It was with great confidence that I tried out Nellie's All Natural Oxy Brightener, Dryer Balls & fragrance sticks, which were provided to me, by the fine people at Nellie's, for the purposes of this review.  Nellie's Oxy Brightener is a chlorine-free, colour-safe, septic-safe and environmentally friendly product that releases a boost of oxygen to bleach stains, boost cleaning power and brighten both colours and whites.
I must admit, I didn't perform a side-by-side washing with/without Nellie's Oxy Brightener, but the food, snot and other toddler deliciousness stuck to the boys clothes disappeared easily with the addition of half a scoop of oxy brightner in the machine.  It worked wonderfully as a pre-soak for a stinky dirty wet bag and did an amazing job on cat barf on the carpet when diluted with water in a spray bottle.

As a stain remover, the Oxy Brightener did require a little bit of extra effort, in that I needed to dry up the solution, then dab the area with some water before drying up the carpet a second time.  But, it worked and I knew I wasn't leaving a little wet chemical spot on my floor for the boy to find, so its a winner in my books.

I also had a chance to test out Nellie's Dryer Balls.  I have been using dryer balls for a long time and to date the first set I had has by far lasted the longest.  That first set were Nellie's original dryer balls; Nellie's is now on to their second generation of dryer balls.  The new green dryer ball now allow for the insertion of an optional fragrance stick infused with essential oils to make your laundry smell pretty (something that has never been an option for me before).

The use of Dryer Balls means there is absolutley no need for those stinky, chemical-filled dryer sheets that I see in the drugstore.  I've never been able to use them, they have made my skin crawl since a very young age.  Nellie's Dryer Balls will fluff up your laundry naturally, help reduce static and reduce drying time by 15-25%.  Nellie's is so sure you'll love them that they offer a money back guarantee and a two-year warranty on their Dryer Balls, that's standing behind a product if you ask me.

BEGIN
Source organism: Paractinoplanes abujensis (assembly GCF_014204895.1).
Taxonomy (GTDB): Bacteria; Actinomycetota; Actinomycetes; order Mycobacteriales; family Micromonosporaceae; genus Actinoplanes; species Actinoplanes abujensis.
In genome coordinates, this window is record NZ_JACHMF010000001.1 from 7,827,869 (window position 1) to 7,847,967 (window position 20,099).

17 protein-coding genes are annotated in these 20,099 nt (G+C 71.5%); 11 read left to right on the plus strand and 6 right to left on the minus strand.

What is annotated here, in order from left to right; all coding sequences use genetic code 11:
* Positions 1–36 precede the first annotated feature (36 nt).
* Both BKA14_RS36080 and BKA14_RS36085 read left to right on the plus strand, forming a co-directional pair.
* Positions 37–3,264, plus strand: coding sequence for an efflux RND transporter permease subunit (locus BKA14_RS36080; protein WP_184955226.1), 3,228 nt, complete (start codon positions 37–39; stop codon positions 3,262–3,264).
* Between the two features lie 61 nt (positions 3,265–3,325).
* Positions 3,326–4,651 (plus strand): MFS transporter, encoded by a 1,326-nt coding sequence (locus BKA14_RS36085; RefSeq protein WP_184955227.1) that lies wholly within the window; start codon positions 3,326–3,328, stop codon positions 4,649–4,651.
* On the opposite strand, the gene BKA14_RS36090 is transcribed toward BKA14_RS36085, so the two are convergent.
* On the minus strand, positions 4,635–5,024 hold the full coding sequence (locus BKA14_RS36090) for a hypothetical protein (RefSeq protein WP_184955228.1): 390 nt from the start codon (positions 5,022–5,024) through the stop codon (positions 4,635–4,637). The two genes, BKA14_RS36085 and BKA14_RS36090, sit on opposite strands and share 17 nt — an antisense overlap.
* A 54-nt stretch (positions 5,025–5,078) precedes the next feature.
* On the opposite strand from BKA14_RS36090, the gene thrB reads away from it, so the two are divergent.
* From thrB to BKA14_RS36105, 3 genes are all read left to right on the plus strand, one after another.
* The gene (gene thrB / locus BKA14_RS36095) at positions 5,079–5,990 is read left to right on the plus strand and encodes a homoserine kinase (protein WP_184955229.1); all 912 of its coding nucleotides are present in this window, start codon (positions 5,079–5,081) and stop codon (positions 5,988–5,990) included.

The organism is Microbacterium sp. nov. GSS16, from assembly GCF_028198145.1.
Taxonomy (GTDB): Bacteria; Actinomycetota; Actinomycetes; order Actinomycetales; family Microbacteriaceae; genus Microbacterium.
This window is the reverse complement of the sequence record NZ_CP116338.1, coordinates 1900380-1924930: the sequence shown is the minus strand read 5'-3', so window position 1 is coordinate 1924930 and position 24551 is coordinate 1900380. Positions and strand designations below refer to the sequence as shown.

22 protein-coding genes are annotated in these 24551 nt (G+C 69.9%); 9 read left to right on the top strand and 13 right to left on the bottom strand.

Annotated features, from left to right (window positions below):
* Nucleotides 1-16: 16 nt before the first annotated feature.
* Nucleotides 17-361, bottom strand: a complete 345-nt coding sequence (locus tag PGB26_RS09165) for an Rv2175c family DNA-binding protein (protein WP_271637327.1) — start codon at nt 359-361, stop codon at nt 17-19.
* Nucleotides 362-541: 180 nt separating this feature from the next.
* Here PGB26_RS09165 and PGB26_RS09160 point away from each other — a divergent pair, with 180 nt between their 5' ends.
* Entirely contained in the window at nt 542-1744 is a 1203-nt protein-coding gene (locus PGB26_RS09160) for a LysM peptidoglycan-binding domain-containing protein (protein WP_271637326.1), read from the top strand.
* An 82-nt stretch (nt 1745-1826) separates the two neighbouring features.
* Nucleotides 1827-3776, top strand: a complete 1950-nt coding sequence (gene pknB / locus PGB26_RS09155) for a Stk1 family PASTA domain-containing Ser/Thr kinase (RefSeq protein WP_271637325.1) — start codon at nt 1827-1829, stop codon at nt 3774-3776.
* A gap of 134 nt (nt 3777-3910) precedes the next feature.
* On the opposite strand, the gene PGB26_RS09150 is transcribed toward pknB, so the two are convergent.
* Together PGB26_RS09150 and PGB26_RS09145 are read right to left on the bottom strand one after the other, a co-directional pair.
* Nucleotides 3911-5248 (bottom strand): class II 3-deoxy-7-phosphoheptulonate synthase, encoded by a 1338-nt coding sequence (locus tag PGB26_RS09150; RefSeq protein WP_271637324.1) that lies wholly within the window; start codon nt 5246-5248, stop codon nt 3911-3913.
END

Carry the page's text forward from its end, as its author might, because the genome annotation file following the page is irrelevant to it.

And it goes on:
As for the fragrance stick, I had a chance to try out the Citrus scent; I'm not a huge fan of citrus and wasn't sure how the boy and I would react to the additional fragrance so I started out by only adding a stick to one dryer ball.  I was amazed when I opened my dryer door and was greeted with a mild, enjoyable scent.  I didn't find my clothes 'smelled' when I wore them, but rather just smelled fresh when they came out of the wash (is that what you all love about dryer sheets?).  We had no skin reactions and have now moved up to two fragrance sticks (one per Dryer Ball) in our dryer.

If you want to find out more details about Nellie's products, check out their FAQ page.

I think that I've found some great additions to our laundry routine in Nellie's Oxy Brightener, Dryer Ball and Fragrance Sticks, all great Canadian products that I rate a 5/5!  Want to try Nellie's out for yourself?  We are giving away TWO 50 load bags of Laundry Soda to Momma Stuff Blog Readers.

Enter To Win:
A free load bag of Nellie's Laundry Soda
(two to be awarded)

The First Entry is mandatory; all other entries will be disqualified if it is not included.  Please leave a separate comment for each entry.  

First Entry:
Check out the Nellie's Website and tell us what product you would like to try

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#Giveaway of Nellie's Natural Washing Soda @mommastuffblog #CMTT 

Giveaway closes Sunday October 10th at 8pm.  Winner will be determined by a random number generator. Winner will be notified via email and the winner will have 48 hours to respond or a new name will be drawn and contacted.

Contest now closed - Congratulations to our winner, comment #21 Lindsey & #3 Sarah

Saturday, September 18, 2010

Memories 15: Post High School

After high school I went directly to college for two years and then spent another three years at University before graduating with a B.Sc. in Biology and Environmental Studies.  There are many stories and many experiences from those years, but one of the most life changing took place during the summer semester of my very first year.

I'm not sure how I worked up the guts to ask my parents (though I remember deliberating for days before I approached them) but I was fortunate enough to have the opportunity to participate in a two week, river-rafting field program.  I took courses in environmental biology, environmental chemistry and anthropology for one week each prior to the field study component.  While in the field we had daily work to complete and once we returned home, we had reports to compile and exams to write .  For all of that, we got university transfer credits and a once in a lifetime experience.